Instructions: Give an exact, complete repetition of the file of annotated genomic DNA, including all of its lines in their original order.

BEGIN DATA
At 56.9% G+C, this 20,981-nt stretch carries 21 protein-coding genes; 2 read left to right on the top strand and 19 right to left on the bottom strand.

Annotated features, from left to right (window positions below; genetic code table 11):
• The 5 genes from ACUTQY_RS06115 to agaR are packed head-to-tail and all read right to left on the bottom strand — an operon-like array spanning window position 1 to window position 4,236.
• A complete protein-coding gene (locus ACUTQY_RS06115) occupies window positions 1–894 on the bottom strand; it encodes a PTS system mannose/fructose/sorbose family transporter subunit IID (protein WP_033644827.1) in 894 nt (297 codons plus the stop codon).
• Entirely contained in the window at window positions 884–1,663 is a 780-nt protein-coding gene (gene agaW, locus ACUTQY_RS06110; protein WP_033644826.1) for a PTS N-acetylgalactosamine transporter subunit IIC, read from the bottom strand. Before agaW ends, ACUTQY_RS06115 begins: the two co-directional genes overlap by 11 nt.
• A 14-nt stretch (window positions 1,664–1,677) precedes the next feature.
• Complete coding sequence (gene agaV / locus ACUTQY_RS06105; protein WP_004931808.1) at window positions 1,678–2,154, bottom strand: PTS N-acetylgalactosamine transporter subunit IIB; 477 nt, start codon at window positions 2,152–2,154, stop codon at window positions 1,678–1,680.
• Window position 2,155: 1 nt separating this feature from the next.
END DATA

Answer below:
At 56.9% G+C, this 20,981-nt stretch carries 21 protein-coding genes; 2 read left to right on the top strand and 19 right to left on the bottom strand.

Annotated features, from left to right (window positions below; genetic code table 11):
• The 5 genes from ACUTQY_RS06115 to agaR are packed head-to-tail and all read right to left on the bottom strand — an operon-like array spanning window position 1 to window position 4,236.
• A complete protein-coding gene (locus ACUTQY_RS06115) occupies window positions 1–894 on the bottom strand; it encodes a PTS system mannose/fructose/sorbose family transporter subunit IID (protein WP_033644827.1) in 894 nt (297 codons plus the stop codon).
• Entirely contained in the window at window positions 884–1,663 is a 780-nt protein-coding gene (gene agaW, locus ACUTQY_RS06110; protein WP_033644826.1) for a PTS N-acetylgalactosamine transporter subunit IIC, read from the bottom strand. Before agaW ends, ACUTQY_RS06115 begins: the two co-directional genes overlap by 11 nt.
• A 14-nt stretch (window positions 1,664–1,677) precedes the next feature.
• Complete coding sequence (gene agaV / locus ACUTQY_RS06105; protein WP_004931808.1) at window positions 1,678–2,154, bottom strand: PTS N-acetylgalactosamine transporter subunit IIB; 477 nt, start codon at window positions 2,152–2,154, stop codon at window positions 1,678–1,680.
• Window position 2,155: 1 nt separating this feature from the next.